Being from Argentina, I was interested in this documentary because our President was one of the many figures in Western politics mentioned in this scandal. However, as in the other cases mentioned on the movie, the movie barely makes a passing mention of the case and doesn't bother to explain it in detail. Instead of explaining, step by step, how the process of setting up an offshore company works, exactly what each politician mentioned was involved in, and what the evidence against them was (which could have helped bring transparency into this important issue), the movie wastes time (more than an hour to be precise) talking about the journalists involved, how their investigation took place, and describing their collaborative international process in combing through the evidence, in what feels like a self-congratulatory exercise. While in itself interesting, I believe me and most of the audience were more interested in the actual contents of the Panama Papers itself and not on the journalistic process which made it happen. The documentary, in my opinion, gives an undue weight on this aspect of the story. The second part, on which the arrests made in Panama are described, is more interesting, but this extends for only 20 minutes, before we are back to the journalistic side of the story again.

Sergei Roldugin, a cellist with the St Petersburg orchestra who is the godfather of Putin's eldest daughter and who has been described as Putin's "best friend", appears prominently in the Panama Papers. According to the leaked papers, Roldugin acquired assets worth at least $100 million, including a 12.5% stake in Video International (Russia's largest television advertising firm),[237] companies that own stock options for some of Russia's biggest companies and the rights to loans worth hundreds of millions of dollars.[239] In 2008, a company controlled by Roldugin joined with several other offshore companies to help "another Putin insider" acquire control of Kamaz, Russia's largest truck manufacturer, and obtain investment from German carmaker Daimler AG, $250 million for 10% of Kamaz.[239] Sandalwood, another company in which Roldugin and other insiders have an interest was issued lines of credit between 2009 and 2012 worth $800,000 by Russian Commercial Bank (RCB) in Cyprus, then a wholly owned subsidiary of VTB Bank, largely owned by the Russian state.[235] Panama Papers documents indicate that Roldugin companies received several loans with no collateral, or at very low interest rates, or never repaid.[235] In 2013, several shell companies linked to the brothers Boris and Arkady Rotenberg loaned worth about US$200 million to a company in Roldugin's network. The leaked documents do not show whether they were repaid. Shortly before the loan was granted, Arkady Rotenberg's company had been awarded the tender for the South Stream pipeline project, worth billions.[235] Asked about his companies,[240] Rodulgin said "I have to take a look and find out what I can say and what I can't", and that financial matters are "delicate".[240]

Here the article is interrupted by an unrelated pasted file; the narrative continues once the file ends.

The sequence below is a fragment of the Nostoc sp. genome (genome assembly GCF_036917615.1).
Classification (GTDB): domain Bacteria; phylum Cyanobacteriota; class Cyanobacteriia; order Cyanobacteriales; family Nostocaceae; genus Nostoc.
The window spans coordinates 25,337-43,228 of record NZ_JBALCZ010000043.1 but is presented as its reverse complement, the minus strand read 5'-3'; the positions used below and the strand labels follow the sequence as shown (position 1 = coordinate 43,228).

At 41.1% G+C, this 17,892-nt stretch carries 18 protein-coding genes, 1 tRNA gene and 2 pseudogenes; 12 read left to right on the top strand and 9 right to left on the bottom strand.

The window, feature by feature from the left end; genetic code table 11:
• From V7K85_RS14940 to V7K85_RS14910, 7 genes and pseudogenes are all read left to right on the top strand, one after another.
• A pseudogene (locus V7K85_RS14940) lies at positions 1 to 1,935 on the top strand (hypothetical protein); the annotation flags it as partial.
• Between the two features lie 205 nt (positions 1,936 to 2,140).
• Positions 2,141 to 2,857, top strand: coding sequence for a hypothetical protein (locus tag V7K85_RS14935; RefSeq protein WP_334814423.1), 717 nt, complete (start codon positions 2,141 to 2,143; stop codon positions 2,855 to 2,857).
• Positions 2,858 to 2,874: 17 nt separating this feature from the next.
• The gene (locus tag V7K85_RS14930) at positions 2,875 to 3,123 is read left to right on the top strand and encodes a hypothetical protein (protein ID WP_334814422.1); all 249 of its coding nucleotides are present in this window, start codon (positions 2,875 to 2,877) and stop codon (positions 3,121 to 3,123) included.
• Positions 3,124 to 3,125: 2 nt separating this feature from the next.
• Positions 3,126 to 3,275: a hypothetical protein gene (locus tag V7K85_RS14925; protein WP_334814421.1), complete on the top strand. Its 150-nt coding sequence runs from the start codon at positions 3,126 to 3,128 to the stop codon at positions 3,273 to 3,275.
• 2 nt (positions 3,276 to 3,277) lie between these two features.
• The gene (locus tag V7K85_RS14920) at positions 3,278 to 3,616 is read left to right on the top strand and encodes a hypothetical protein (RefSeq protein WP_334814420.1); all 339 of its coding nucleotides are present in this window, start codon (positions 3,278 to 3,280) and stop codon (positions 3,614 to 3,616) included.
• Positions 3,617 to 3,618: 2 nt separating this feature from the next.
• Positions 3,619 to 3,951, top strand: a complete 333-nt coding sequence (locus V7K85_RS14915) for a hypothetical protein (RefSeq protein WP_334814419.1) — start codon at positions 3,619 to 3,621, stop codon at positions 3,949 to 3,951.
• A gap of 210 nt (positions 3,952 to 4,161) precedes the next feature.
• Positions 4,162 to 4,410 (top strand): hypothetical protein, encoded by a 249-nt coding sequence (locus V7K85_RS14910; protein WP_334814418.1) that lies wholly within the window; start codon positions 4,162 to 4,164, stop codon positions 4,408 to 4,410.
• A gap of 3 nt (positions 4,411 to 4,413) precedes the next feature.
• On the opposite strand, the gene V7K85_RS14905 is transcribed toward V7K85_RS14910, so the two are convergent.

Climatic regions are determined less on the basis of temperature than on rainfall, which varies regionally from less than 1,300 millimeters (51.2 in) to more than 3,000 millimeters (118.1 in) per year. Almost all of the rain falls during the rainy season, which is usually from April to December, but varies in length from seven to nine months. In general, rainfall is much heavier on the Caribbean than on the Pacific side of the continental divide. The annual average in Panama City is little more than half of that in Colón. Although rainy-season thunderstorms are common, the country is outside the hurricane belt.

Spanish is the official and dominant language. The Spanish spoken in Panama is known as Panamanian Spanish. About 93 percent of the population speak Spanish as their first language. Many citizens who hold jobs at international levels, or at business corporations, speak both English and Spanish. Native languages, such as Ngäbere, are spoken throughout the country, mostly in their native territories. Over 400,000 Panamanians keep their native languages and customs.[75] Some new statistics show that as second language, English is spoken by 10 percent, French by 4 percent and Arabic by 1 percent.[76]
The Panama Papers are an unprecedented leak of 11.5m files from the database of the world’s fourth biggest offshore law firm, Mossack Fonseca. The records were obtained from an anonymous source by the German newspaper Süddeutsche Zeitung, which shared them with the International Consortium of Investigative Journalists (ICIJ). The ICIJ then shared them with a large network of international partners, including the Guardian and the BBC.